Good Coding Practices
Commenting code is a good practice for all programmers. Text hidden as comments doesn’t affect how the PHP file runs, but it does function as a great help to anyone else who has to read or edit the PHP file in the future. Every programming language has its own syntax for hiding text. Here you’ll learn how to hide text in a PHP file.
Fire Up the Text Editor
First, open the PHP file you wish to comment in a text editor. Ideally, you should be using a programming-oriented text editor such as TextMate (commercial) or TextWrangler (freeware). Notepad on Windows and TextEdit on OS X can be used in a pinch, but be careful to edit in plaintext mode so as not to introduce invisible rich text formatting characters to the PHP file’s code.
Decide Where to Put Hidden Text in Your PHP File
Now that the PHP file is open, choose where to hide text in it. Code is usually annotated at the very beginning with file information, such as the filename, the purpose of the code, version number, date, author information, and license information. Additionally, commenting the code itself is highly appreciated. You might want to add some hidden text explaining what the next section of code does, for example, or adding any other detail that is pertinent and would be helpful to readers who are unfamiliar with the code.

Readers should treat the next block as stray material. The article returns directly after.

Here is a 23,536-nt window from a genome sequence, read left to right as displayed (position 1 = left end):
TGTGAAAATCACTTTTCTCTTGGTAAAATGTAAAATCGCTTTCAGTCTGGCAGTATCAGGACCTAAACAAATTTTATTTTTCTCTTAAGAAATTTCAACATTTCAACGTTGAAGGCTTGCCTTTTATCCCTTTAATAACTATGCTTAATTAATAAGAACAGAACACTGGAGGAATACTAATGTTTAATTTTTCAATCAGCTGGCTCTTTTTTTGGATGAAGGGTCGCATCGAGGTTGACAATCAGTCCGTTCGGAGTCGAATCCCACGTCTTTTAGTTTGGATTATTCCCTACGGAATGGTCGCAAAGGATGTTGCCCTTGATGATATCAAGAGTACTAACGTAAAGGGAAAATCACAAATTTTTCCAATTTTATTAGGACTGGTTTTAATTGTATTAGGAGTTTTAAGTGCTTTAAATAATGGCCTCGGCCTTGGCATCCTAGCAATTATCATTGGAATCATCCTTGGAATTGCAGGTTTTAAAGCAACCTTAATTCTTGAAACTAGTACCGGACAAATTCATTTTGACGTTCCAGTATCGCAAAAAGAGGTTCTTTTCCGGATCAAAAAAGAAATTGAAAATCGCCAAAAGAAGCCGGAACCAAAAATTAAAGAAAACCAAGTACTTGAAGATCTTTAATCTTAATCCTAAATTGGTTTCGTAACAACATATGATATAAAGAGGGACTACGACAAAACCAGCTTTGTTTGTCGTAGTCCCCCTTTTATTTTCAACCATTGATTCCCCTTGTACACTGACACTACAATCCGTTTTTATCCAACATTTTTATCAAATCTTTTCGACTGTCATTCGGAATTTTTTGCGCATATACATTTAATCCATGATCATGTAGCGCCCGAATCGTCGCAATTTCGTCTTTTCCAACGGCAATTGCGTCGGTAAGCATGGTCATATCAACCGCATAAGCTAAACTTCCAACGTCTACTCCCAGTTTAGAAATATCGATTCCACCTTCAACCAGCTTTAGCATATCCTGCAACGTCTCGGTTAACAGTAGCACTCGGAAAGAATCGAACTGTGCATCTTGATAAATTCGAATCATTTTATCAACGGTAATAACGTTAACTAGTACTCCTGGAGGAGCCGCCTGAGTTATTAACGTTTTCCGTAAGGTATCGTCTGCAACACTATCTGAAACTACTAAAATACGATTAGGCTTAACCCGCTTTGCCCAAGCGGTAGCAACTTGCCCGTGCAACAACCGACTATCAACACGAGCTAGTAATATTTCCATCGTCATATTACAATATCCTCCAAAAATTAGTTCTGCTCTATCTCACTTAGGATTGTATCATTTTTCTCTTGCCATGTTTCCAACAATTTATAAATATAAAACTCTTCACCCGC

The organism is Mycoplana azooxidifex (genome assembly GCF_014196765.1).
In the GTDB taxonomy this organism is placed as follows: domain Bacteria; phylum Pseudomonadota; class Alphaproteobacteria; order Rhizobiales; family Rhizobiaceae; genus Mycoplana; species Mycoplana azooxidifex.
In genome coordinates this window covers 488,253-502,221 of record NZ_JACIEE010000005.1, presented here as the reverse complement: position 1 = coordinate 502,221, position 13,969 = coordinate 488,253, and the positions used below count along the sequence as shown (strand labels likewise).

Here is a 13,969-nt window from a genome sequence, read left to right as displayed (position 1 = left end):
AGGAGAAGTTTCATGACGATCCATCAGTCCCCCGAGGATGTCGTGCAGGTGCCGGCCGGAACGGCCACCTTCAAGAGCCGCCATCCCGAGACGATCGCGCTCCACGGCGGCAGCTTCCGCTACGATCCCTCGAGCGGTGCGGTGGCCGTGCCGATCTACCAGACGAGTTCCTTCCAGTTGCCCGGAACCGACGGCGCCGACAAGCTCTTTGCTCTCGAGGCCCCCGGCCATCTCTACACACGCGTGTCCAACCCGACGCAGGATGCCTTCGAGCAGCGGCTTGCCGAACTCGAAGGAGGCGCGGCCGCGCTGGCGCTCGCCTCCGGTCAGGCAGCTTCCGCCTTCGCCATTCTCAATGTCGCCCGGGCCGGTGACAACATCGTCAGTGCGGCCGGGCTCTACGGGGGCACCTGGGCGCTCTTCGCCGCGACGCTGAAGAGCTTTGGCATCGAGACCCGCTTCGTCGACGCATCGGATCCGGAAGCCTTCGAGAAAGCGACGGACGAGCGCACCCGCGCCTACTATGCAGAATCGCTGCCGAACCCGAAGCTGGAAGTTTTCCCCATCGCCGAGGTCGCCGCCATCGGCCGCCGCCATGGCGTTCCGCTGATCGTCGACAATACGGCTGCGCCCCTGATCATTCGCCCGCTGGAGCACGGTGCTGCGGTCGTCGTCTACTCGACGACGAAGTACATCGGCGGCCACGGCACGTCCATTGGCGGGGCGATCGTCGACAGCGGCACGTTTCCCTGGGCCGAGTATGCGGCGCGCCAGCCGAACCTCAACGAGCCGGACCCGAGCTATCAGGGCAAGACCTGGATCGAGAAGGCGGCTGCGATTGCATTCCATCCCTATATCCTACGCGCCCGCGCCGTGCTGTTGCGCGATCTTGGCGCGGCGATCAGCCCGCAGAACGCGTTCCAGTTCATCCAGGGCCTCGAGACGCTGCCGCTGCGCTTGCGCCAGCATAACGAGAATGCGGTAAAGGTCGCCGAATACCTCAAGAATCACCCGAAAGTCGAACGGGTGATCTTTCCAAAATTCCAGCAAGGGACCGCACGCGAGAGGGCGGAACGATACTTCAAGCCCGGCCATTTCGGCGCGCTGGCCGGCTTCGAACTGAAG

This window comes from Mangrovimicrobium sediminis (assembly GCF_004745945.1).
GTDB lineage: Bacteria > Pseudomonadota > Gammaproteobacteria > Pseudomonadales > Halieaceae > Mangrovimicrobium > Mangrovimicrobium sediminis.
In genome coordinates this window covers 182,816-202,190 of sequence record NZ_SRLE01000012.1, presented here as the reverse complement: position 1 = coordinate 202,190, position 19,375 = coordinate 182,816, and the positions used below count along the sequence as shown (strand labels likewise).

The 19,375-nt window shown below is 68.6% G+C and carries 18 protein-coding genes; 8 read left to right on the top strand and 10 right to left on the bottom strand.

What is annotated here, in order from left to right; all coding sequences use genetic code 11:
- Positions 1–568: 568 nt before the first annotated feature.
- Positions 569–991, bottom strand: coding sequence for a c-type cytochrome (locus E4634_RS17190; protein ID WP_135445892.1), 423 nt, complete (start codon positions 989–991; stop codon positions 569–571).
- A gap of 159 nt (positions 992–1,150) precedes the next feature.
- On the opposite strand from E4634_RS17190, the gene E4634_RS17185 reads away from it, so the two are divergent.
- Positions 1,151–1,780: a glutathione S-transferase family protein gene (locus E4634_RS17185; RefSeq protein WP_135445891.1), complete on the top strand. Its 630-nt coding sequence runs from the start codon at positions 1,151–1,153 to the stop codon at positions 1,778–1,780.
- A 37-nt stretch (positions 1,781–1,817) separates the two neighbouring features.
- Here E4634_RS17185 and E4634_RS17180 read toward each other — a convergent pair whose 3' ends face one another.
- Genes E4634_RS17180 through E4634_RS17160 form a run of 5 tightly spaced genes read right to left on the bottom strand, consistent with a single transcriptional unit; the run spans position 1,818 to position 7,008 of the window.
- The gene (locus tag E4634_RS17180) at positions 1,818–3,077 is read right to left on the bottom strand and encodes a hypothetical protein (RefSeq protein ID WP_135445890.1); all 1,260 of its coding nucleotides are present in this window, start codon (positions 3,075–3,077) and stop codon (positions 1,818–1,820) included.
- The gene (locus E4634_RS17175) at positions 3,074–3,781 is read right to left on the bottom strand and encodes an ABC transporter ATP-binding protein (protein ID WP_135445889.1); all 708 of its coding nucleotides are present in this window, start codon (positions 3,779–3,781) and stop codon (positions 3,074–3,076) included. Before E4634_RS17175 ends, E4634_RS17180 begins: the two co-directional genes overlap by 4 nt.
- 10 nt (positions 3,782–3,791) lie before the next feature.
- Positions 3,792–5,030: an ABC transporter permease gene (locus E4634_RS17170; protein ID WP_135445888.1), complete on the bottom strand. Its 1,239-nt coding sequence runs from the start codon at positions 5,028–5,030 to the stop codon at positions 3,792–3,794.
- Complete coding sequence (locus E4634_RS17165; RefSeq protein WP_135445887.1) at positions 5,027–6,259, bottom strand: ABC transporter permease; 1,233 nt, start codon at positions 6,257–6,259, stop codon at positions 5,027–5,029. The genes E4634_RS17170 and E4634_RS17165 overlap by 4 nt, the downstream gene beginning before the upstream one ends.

Experienced programmers agree that one sign of a good coder is copious commenting — it shows both thoughtfulness towards programmers who might have to make alterations to it in the future as well as demonstrating that the original programmer knew what they were doing and why.
Formatting Your Comments
There are two kinds of comments that can be used to hide text in a PHP file, and each has its own formatting method:
- single-line comments
- multiple-line comments
Single-line comments, suitable for short comments, are indicated by either a pound sign or two forward slashes before the comment. For example:
// Project: Super duper WordPress plugin
# Author: Jane Doe
Each of the above is a single-line comment and will remain hidden in your PHP file.
Multiple-line comments are longer annotations, and have formatting at the beginning and the end. At the beginning it’s a forward slash followed by an asterisk, and at the end it’s an asterisk followed by a slash. For example:
Project: Super duper WordPress plugin
Author: Jane Doe
We’ve taken the same single-line comments from above and turned them into one multiple-line comment. It’s personal preference which method you choose to use and when.
This concludes the short and, we hope, informative lesson on how to hide text in PHP file. In a PHP file, rather. Happy coding and remember: comment early and comment often.
Image Credits: Screenshots ©2010 Jacob Carson.